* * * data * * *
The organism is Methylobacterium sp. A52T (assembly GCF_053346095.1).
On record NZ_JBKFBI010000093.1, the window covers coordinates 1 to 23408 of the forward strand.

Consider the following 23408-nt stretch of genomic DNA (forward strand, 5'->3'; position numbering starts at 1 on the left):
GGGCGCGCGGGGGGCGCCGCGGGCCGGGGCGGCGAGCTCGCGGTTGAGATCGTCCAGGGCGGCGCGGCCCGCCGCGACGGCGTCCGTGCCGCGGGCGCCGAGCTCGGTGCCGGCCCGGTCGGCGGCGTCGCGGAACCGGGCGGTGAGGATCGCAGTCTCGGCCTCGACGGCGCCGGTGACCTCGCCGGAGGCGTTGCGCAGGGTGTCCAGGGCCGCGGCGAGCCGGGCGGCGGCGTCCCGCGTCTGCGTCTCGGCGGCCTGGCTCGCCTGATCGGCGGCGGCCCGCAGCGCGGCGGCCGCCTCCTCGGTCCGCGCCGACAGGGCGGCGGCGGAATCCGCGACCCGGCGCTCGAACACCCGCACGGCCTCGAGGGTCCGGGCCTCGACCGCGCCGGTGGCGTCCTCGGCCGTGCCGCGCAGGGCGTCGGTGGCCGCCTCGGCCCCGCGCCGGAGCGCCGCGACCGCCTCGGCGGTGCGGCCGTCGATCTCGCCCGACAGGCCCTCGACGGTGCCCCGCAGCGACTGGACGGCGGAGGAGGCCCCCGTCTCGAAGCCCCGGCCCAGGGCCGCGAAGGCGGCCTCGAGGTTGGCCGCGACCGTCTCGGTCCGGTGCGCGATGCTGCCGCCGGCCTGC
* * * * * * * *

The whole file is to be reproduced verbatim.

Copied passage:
The organism is Methylobacterium sp. A52T (assembly GCF_053346095.1).
On record NZ_JBKFBI010000093.1, the window covers coordinates 1 to 23408 of the forward strand.

Consider the following 23408-nt stretch of genomic DNA (forward strand, 5'->3'; position numbering starts at 1 on the left):
GGGCGCGCGGGGGGCGCCGCGGGCCGGGGCGGCGAGCTCGCGGTTGAGATCGTCCAGGGCGGCGCGGCCCGCCGCGACGGCGTCCGTGCCGCGGGCGCCGAGCTCGGTGCCGGCCCGGTCGGCGGCGTCGCGGAACCGGGCGGTGAGGATCGCAGTCTCGGCCTCGACGGCGCCGGTGACCTCGCCGGAGGCGTTGCGCAGGGTGTCCAGGGCCGCGGCGAGCCGGGCGGCGGCGTCCCGCGTCTGCGTCTCGGCGGCCTGGCTCGCCTGATCGGCGGCGGCCCGCAGCGCGGCGGCCGCCTCCTCGGTCCGCGCCGACAGGGCGGCGGCGGAATCCGCGACCCGGCGCTCGAACACCCGCACGGCCTCGAGGGTCCGGGCCTCGACCGCGCCGGTGGCGTCCTCGGCCGTGCCGCGCAGGGCGTCGGTGGCCGCCTCGGCCCCGCGCCGGAGCGCCGCGACCGCCTCGGCGGTGCGGCCGTCGATCTCGCCCGACAGGCCCTCGACGGTGCCCCGCAGCGACTGGACGGCGGAGGAGGCCCCCGTCTCGAAGCCCCGGCCCAGGGCCGCGAAGGCGGCCTCGAGGTTGGCCGCGACCGTCTCGGTCCGGTGCGCGATGCTGCCGCCGGCCTGC